UNSW Sydney

Australia

UNSW Sydney (The University of New South Wales) is one of Australia's leading research and teaching universities, ranked among the top 50 universities in the world1.

UNSW is known for producing innovative, pioneering research that has a global impact, attracting some of the most talented researchers and research students worldwide. Our partnerships with industry, international organisations, governments and other leading universities worldwide make us an attractive option for research investors.

Among many achievements, UNSW has pioneered the global development of solar energy technologies, helped to control devastating epidemics such as HIV, developed new therapies for depression and anxiety, and made previously unimaginable breakthroughs in quantum computing.

With more than 50,000 students from over 120 countries, UNSW is one of Australia’s most diverse and cosmopolitan universities.

UNSW is a founding member of the Group of Eight, a coalition of Australia’s leading research intensive universities, and a member of the prestigious Universitas 21 international network, Global Tech Alliance, Association of Pacific Rim Universities and Sydney Partnership for Health, Education, Research and Enterprise.

With King’s College London and Arizona State University Phoenix, UNSW Sydney is also a founding member of the PLuS Alliance, which creates, enables and deploys innovative research and education linkages to develop sustainable solutions to society’s global challenges. The PLuS Alliance provides cross-institutional programmes for students around the globe, establishes research connections across the universities, and contributes to a sustainable future by collaborating in the areas of global health, social justice, technology and innovation.

The main UNSW campus is located on a 38-hectare site at Kensington, seven kilometres from the centre of Sydney. Other major campuses are UNSW Art & Design in the Sydney suburb of Paddington, and UNSW Canberra at the Australian Defence Force Academy.

UNSW has eight faculties - Art and Design, Arts and Social Sciences, Built Environment, UNSW Business School, Engineering, Law, Medicine, Science and UNSW Canberra at ADFA; offering an extensive range of undergraduate, postgraduate and research programs.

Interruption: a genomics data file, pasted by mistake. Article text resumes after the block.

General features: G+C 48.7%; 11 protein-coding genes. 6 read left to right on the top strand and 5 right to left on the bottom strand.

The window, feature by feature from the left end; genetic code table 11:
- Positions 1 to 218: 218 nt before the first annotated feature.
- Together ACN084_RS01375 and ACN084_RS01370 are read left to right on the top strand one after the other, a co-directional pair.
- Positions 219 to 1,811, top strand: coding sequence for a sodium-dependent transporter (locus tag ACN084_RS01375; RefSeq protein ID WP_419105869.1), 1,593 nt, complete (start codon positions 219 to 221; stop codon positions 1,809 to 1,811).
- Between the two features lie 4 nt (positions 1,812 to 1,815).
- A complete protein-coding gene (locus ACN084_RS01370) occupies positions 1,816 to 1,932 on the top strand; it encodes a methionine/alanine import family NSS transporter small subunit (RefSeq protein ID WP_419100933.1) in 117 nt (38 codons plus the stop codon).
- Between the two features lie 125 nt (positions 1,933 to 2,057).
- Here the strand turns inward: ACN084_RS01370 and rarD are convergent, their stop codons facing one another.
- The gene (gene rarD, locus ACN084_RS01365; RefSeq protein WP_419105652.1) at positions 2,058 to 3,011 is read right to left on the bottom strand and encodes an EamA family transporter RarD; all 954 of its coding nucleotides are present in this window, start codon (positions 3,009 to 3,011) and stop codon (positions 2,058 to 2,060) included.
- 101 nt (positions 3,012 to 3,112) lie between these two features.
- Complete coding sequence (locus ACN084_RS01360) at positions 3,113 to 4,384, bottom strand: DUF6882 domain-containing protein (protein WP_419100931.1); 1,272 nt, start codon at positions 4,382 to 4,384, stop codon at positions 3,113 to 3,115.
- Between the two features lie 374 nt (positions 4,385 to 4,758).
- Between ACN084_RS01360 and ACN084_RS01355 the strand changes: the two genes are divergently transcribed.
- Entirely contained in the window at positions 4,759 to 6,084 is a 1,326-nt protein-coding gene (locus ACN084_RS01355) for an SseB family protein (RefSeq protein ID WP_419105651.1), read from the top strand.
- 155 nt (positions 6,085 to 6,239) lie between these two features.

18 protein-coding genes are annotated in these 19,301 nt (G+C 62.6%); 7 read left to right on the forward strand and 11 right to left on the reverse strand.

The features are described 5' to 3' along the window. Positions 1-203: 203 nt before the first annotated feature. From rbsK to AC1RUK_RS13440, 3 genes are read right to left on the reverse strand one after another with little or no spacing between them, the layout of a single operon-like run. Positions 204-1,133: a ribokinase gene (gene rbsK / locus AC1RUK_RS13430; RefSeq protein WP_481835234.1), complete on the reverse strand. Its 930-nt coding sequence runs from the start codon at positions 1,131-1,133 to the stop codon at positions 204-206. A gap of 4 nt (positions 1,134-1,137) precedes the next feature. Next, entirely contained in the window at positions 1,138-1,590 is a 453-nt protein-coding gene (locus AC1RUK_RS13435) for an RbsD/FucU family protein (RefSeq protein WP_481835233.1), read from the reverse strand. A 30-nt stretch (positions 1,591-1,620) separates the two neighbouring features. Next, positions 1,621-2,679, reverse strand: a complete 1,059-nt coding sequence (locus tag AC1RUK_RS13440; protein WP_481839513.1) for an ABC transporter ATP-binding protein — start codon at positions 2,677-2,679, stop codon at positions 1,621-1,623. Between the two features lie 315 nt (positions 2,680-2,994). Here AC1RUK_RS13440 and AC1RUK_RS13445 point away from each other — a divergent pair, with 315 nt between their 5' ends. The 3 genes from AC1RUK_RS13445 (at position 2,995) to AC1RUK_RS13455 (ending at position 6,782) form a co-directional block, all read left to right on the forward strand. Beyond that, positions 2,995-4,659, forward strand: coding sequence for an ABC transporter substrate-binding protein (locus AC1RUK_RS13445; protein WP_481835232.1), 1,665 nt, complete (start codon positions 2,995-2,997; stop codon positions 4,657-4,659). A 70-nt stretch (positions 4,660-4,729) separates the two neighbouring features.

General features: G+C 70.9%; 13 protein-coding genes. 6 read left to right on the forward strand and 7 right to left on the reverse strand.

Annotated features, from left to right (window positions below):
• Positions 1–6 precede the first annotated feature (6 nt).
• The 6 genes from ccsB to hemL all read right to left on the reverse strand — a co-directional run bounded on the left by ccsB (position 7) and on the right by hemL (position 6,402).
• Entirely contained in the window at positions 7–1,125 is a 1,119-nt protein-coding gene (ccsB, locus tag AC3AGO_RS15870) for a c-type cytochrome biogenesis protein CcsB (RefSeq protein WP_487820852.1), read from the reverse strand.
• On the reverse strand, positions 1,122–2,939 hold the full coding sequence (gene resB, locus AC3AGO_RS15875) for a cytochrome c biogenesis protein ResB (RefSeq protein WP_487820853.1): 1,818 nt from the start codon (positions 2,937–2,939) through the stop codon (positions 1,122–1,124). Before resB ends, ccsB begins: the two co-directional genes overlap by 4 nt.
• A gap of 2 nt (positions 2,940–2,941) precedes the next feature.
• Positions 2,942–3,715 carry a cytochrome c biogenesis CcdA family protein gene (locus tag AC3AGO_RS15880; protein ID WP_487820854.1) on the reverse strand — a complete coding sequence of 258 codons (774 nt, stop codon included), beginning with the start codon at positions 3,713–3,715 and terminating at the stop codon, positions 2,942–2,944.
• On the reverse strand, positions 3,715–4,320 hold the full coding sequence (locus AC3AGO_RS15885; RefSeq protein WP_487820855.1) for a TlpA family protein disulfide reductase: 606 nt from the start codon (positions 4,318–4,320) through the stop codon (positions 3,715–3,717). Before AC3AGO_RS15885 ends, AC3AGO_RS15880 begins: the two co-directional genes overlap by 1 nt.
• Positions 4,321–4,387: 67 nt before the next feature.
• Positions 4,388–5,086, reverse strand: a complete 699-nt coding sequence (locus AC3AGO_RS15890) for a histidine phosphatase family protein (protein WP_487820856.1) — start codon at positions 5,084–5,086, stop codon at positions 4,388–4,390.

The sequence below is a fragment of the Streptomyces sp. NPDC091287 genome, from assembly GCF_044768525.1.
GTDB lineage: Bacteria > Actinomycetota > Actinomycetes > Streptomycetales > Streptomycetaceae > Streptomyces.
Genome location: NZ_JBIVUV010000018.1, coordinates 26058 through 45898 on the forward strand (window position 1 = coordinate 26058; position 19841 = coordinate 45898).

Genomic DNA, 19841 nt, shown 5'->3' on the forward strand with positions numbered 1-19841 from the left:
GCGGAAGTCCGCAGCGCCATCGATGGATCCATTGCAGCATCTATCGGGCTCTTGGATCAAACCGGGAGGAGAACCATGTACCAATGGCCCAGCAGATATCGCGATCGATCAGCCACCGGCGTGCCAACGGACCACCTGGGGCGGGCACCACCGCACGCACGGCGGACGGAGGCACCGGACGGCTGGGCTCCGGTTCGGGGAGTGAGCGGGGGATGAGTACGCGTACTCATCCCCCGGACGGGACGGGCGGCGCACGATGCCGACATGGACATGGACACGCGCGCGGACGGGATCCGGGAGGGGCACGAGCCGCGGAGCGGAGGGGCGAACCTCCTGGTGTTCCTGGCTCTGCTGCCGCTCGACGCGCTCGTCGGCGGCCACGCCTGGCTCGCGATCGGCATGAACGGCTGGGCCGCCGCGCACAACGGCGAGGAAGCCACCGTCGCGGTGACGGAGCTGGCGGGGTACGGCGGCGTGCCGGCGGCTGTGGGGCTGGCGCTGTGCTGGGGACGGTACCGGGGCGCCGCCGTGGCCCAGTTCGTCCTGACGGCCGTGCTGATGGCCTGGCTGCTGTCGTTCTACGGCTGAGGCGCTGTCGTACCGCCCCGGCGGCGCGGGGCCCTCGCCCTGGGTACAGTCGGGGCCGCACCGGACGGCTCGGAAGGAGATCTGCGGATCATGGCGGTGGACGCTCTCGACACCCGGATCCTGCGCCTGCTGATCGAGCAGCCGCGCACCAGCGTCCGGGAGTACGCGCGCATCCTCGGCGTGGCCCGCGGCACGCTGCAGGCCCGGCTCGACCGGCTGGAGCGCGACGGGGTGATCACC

1 2017 QS World University Rankings

UNSW Sydney retains sole responsibility for content © 2017 UNSW Sydney.

1 October 2016 - 30 September 2017

Region: Global
Subject/journal group: All

The table to the right includes counts of all research outputs for University of New South Wales (UNSW) published between 1 October 2016 - 30 September 2017 which are tracked by the Nature Index.

Hover over the donut graph to view the WFC output for each subject. Below, the same research outputs are grouped by subject. Click on the subject to drill-down into a list of articles organized by journal, and then by title.

Note: Articles may be assigned to more than one subject area.

AC FC WFC
265 76.34 68.89

Outputs by subject (WFC)

Subject AC FC WFC
Physical Sciences 121 32.37 24.92
Chemistry 62 21.12 21.12
Earth & Environmental Sciences 33 11.71 11.71
Life Sciences 93 23.96 23.96

Highlight of the month

New potential for measuring cell voltage

© KTSDESIGN\Science Photo Library\Getty

© KTSDESIGN\Science Photo Library\Getty

A new sensor enables researchers to quickly and precisely measure the voltage across cell membranes, known as the membrane potential, which affects processes such as transport across the membrane and cellular signalling.

The sensor was developed by a team at the University of New South Wales, Australia, by modifying an existing membrane potential sensor known as R-pre. The new sensor comprises two connected light-sensitive proteins attached to the inside of the cell membrane. One of the proteins transfers energy to the other in order to make it fluoresce. The first is permanently linked to the cell membrane to serve as an anchor, while the second, a modified R-pre, is attached to the membrane by electrostatic interactions. When the membrane potential changes, the second subunit detaches from the membrane, moving it away from its partner and reducing the efficiency of their fluorescence.

The speed and reversibility of the reaction, along with the new sensor’s stability, offer the possibility of nuanced investigations of processes affecting membrane potential in live cells.

Supported content

  1. Nature Biotechnology 35, 363-370 (2017). doi: 10.1038/nbt.3828

View the article on the Nature Index

See more research highlights from UNSW Sydney

More research highlights from UNSW Sydney

1 October 2016 - 30 September 2017

International vs. domestic collaboration by WFC

  • 39.5% Domestic
  • 60.5% International

Note: Hover over the graph to view the percentage of collaboration.

Note: Collaboration is determined by the weighted fractional count (WFC), which is listed in parentheses.

Affiliated joint institutions and consortia

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